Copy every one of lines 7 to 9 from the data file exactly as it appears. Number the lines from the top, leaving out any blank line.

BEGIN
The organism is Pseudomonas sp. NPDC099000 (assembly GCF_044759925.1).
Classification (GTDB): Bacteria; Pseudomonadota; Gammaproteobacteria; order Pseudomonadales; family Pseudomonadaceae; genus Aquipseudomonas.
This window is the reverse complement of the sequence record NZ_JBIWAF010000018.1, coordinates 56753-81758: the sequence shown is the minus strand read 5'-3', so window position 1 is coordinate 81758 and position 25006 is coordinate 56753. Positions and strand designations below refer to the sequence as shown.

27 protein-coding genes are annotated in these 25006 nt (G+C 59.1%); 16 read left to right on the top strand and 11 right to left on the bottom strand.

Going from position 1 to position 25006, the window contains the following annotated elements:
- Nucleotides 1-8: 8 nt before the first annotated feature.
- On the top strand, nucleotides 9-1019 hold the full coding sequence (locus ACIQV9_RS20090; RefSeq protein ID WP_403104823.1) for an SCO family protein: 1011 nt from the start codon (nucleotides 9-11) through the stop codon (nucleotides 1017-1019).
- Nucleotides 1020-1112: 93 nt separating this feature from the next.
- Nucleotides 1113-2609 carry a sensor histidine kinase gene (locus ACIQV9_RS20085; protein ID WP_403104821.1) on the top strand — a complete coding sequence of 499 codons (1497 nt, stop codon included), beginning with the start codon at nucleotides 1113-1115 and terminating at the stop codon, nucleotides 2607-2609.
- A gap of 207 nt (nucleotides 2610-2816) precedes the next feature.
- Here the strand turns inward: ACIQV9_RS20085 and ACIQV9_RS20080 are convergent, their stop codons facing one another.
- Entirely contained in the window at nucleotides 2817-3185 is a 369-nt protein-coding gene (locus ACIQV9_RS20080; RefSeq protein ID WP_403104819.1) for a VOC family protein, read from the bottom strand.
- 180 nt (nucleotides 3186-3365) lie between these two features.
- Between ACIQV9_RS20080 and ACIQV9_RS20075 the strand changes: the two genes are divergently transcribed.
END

- On the top strand, nucleotides 9-1019 hold the full coding sequence (locus ACIQV9_RS20090; RefSeq protein ID WP_403104823.1) for an SCO family protein: 1011 nt from the start codon (nucleotides 9-11) through the stop codon (nucleotides 1017-1019).
- Nucleotides 1020-1112: 93 nt separating this feature from the next.
- Nucleotides 1113-2609 carry a sensor histidine kinase gene (locus ACIQV9_RS20085; protein ID WP_403104821.1) on the top strand — a complete coding sequence of 499 codons (1497 nt, stop codon included), beginning with the start codon at nucleotides 1113-1115 and terminating at the stop codon, nucleotides 2607-2609.